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Toxicological information

Basic toxicokinetics

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Administrative data

Endpoint:
basic toxicokinetics in vivo
Adequacy of study:
key study
Reliability:
2 (reliable with restrictions)
Rationale for reliability incl. deficiencies:
other: The study is rated a "2" because appropriate testing methods were used; however, the study does not follow and accepted guideline or indicate compliance with GLP.

Data source

Reference
Reference Type:
study report
Title:
Unnamed
Year:
1981

Materials and methods

Objective of study:
metabolism
GLP compliance:
not specified

Test material

Reference
Name:
Unnamed
Type:
Constituent
Type:
Constituent
Details on test material:
Unspecified DIDP; CAS No not provided
Radiolabelling:
yes
Remarks:
14C-DIDP

Test animals

Species:
rat
Strain:
Sprague-Dawley
Sex:
male
Details on test animals and environmental conditions:
TEST ANIMALS
- Age at study initiation: adult
- Weight at study initiation: 200g
- Housing: individually
- Individual metabolism cages: yes
- Diet: ad libitum
- Water: ad libitum
- Acclimation period: 2 days

Administration / exposure

Route of administration:
inhalation: aerosol
Vehicle:
unchanged (no vehicle)
Details on exposure:
TYPE OF INHALATION EXPOSURE: head only


GENERATION OF TEST ATMOSPHERE / CHAMPER DESCRIPTION
As described in Pegg (1979). Toxicity and biologic fate of di-2-ethylhexyl phthalate following inhalation exposure in rats. GM Research Report. RI-135
Duration and frequency of treatment / exposure:
The day of the experiment the rats were exposed to 14C DIDP aerosol atmosphere (nominal concentration 100 mg/m3) for 6 hours.
Doses / concentrations
Remarks:
Doses / Concentrations:
100 mg/m3
No. of animals per sex per dose:
6 rats/dose
Control animals:
yes, concurrent no treatment
Details on study design:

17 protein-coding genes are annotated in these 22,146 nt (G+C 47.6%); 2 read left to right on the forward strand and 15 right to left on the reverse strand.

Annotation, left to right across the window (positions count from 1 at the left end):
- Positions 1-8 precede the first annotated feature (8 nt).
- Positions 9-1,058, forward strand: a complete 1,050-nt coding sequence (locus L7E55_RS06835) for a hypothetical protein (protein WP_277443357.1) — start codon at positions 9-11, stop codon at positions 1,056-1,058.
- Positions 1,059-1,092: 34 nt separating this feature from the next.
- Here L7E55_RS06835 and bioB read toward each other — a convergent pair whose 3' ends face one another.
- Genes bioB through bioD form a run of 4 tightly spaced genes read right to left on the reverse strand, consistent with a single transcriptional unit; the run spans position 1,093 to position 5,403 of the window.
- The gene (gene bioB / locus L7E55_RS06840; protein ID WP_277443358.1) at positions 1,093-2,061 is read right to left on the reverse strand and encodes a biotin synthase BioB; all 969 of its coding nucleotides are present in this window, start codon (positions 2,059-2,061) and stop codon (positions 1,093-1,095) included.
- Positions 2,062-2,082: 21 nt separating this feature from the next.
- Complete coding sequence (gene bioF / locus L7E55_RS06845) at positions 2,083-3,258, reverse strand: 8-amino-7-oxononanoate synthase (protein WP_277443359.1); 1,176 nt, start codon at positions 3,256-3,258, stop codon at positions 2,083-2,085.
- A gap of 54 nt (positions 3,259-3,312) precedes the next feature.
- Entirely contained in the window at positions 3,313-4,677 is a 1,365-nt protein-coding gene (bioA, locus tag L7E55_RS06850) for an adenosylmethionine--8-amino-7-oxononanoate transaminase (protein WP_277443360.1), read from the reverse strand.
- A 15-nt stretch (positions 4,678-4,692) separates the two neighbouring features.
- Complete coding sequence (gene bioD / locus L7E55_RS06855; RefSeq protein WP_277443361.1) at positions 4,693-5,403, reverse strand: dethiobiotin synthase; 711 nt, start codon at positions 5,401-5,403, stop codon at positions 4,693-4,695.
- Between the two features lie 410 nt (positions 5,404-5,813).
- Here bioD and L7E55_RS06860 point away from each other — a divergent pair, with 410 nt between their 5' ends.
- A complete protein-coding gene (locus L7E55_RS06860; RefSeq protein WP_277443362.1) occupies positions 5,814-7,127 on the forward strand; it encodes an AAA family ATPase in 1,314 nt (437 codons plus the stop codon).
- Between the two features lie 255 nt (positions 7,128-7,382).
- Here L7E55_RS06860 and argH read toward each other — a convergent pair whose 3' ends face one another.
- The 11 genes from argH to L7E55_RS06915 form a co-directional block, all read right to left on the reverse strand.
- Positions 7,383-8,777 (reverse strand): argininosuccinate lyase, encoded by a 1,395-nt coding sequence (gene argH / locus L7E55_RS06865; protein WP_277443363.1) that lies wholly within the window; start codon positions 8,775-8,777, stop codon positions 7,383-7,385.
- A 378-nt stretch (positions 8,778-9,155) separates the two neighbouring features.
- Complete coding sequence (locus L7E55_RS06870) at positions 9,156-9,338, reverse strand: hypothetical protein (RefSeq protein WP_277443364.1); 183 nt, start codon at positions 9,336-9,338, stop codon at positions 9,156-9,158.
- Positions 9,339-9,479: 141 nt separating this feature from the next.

Immdiately following the exposure, three animals were sacrificed and tissues frozen for analysis. The other three animals were transferred directly to th eRoth-type cages and collections begun. Airflow in the cages was maintained at 500 ml/min. Feces was collected for 24 hour intervals at room temperature. Urine receptacles were maintained in dry ice and changed at 12 hour intervals. All samples were stored at -10 deg C for analysis.

Seventy-two hours after the exposure, at termination of the collection period, the animals were sacrificed. Carcasses were skinned and lungs, liver, heart, spleen, kidneys, brain, testes, thymus, and samples of retroperitoneal fat were weighed and frozen. The frozen organ tissues were pulverized and samples taken for analysis. Carcas and feces were homogenized in distilled water. Radioactivity in organ tissues, skin, and feces and carcass homogenates was assayed at 14CO2 evolved from combustion in an RJ Harvey biological materials oxidizer and quanified by liquid scintillation spectromtery. Radioactivity in urine was determined by direct addition of 0.1 ml to 20 ml Aquasol liquid scintillation cocktail. Data were expressed as umole equivalents. DIDP.
Statistics:
Data were analyzed using the Student's t test and random complete block analysis of variance. Regression and linearity of interval excretion data were tested by analysis of variance. The 0.05 level of probability was used as the criterion of significance.

Results and discussion

Toxicokinetic / pharmacokinetic studies

Details on absorption:
Total body burden following the exposure was 6.75 umole equivalents or ~3.0 mg. The excretion of radioactivity was distributed equally between urinary and fecal routes through the 72 hour sampling period, comprising 45.3 and 41.3% respectively of the total body burden. The remaining radioactivity was recovered in carcas (9.4%), skin (2.4%) and in acetone:water (50:50) rinses of the metabolism cage surfaces (1.6%).
Details on distribution in tissues:
The distribution of radioactivity in rat tissues immediately following the 6 hour 14C-DIDP inhalation exposure and after 72 hours was measured. The highest concentration of radioactivity was detected in lung immediately after exposure, followed by gastrointestinal tract, liver and kidney. The remaining tissues, brain, thymus, heart, spleen, fat and testes contained far lesser amounts.